"kind": "xsuaa",
"restrict_all_services": false
}
}
}
}







NOTE: The restrict_all_services = false removes authentication to all the provided service endpoints and we are using this for this example just for the sake of simplicity and because the original service endpoint doesn't have authentication in place. However, in normal cases, you would want to keep the authentication on especially when the app is used productively.


  • 5. Build the MTA Project by using the command:


> mbt build

Make sure you have saved all the file changes we did before doing the build.

An MTA archive file will be generated in the mta_archives folder.

  • 6. Deploy the MTA archive file into BTP Cloud Foundry using the command:


> cf deploy mta_archives/com.jcailan.cap-samples_1.0.0.mtar


  • 7. Once the deployment has been completed, look out for the terminal logs which state the URL of your cap-samples-srv module. In my case, here's the generated URL:


s0017687913trial-dev-cap-samples-srv.cfapps.eu10.hana.ondemand.com


  • 8. But before proceeding to test the application, make sure to add the configuration for the NorthWind destination. Go to BTP Cockpit and look for the destination service instance cap-samples-destination -- then add below configuration:




 

Test the deployed Node.js app service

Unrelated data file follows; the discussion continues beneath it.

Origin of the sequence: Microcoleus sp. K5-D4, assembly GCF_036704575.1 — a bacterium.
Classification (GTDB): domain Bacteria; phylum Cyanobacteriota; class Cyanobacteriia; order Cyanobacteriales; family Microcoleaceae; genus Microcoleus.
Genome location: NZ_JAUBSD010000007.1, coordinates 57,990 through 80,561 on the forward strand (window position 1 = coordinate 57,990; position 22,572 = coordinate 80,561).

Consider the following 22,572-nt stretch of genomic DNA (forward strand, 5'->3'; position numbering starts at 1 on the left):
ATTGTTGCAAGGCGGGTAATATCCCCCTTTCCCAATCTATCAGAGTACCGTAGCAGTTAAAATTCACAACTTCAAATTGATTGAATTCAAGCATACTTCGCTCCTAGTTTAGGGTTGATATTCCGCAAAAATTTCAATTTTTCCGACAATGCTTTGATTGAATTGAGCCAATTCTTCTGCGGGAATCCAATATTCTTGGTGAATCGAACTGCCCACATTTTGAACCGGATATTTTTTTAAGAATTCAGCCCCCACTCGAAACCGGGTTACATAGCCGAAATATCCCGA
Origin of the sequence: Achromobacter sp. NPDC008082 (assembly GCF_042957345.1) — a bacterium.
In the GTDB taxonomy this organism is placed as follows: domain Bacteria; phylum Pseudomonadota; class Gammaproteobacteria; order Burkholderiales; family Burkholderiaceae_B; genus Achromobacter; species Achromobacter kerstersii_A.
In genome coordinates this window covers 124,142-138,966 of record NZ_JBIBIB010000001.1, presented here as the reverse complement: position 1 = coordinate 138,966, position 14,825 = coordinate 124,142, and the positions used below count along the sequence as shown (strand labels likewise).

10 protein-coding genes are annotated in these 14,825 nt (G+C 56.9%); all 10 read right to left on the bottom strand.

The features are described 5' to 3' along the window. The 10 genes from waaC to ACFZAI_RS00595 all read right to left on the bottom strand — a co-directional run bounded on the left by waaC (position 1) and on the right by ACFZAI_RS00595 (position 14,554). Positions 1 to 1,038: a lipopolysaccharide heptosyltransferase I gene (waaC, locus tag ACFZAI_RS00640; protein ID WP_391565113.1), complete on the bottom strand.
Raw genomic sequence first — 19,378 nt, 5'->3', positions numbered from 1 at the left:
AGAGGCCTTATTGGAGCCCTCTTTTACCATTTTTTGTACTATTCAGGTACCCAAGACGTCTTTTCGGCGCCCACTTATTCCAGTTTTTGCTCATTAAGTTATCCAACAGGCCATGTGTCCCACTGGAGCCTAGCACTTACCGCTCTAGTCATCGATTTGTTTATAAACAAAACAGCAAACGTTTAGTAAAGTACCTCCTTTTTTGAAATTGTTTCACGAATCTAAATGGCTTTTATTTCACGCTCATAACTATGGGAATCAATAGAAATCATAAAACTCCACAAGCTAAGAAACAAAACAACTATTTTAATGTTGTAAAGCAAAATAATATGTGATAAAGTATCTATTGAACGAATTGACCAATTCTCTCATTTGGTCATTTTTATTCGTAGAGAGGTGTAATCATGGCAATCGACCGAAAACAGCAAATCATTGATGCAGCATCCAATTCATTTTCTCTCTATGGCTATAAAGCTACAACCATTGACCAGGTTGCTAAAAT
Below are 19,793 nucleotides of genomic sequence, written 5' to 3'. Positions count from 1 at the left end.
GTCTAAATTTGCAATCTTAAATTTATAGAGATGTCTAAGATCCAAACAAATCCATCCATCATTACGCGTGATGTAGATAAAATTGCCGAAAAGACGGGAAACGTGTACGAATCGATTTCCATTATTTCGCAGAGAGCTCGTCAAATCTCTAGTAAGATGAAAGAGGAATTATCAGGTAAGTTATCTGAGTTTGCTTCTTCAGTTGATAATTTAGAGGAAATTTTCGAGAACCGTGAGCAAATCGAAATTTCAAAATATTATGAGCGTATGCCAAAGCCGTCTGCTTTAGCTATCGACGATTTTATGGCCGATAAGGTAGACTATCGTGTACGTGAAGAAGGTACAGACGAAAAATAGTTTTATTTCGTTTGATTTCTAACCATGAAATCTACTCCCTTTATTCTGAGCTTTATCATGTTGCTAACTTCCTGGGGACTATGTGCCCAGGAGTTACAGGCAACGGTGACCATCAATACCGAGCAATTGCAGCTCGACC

• 1. Open the URL we got from the previous step using your favorite browser, the initial page will show, and now click on the Products entity. You should see the result below:



As you can see, it is very easy to deploy the app and use the destination service. We don't really need to do any additional JavaScript coding, all that we did is just do a little bit of configuration.

 

Testing the Node.js app locally






Now that we have deployed our application into BTP Cloud Foundry, we can test the app locally while still using the destination service in BTP Cloud Foundry. In order to be able to test locally, we need to capture the environment variable assigned to our Node.js module in BTP.

  • 1. Execute the command below to fetch the environment variables bounded to your deployed node module app:


> cf default-env cap-samples-srv
Environment variables for cap-samples-srv written to default-env.json







NOTE: You need to have the CF Plugin called DefaultEnv installed in your machine -- see installation instructions here: https://github.com/saphanaacademy/DefaultEnv

 

  • 3. Next thing to do is start the app locally using the command:


> cds watch --profile production


  • 4. Test the app on a browser by using the URL below:


http://localhost:4004/catalog/Products


As you can see we now can test the app locally using real data while also using the destination service of BTP Cloud Foundry.

If by any chance you still want to revert to testing the app using our mock data, you can still do so by executing the command:
> cds watch

 


 

Closing






Now you know how easy it is to consume an external service using CAP Model and use Destination Service to manage the connection configuration. We also tested our application in three different ways:

  • Test the service directly in BTP Cloud Foundry

  • Test the service locally while still using BTP CF Destination Service

  • Test the service locally using mock data


Take note that mocking the data for your service is essential for automated unit testing, but this is another topic better dealt with over another blog.

UPDATE:

Taking this project further into -- Unit Testing using Mocha and Chai

 

~~~~~~~~~~~~~~~~

Appreciate it if you have any comments, suggestions, or questions. Cheers!~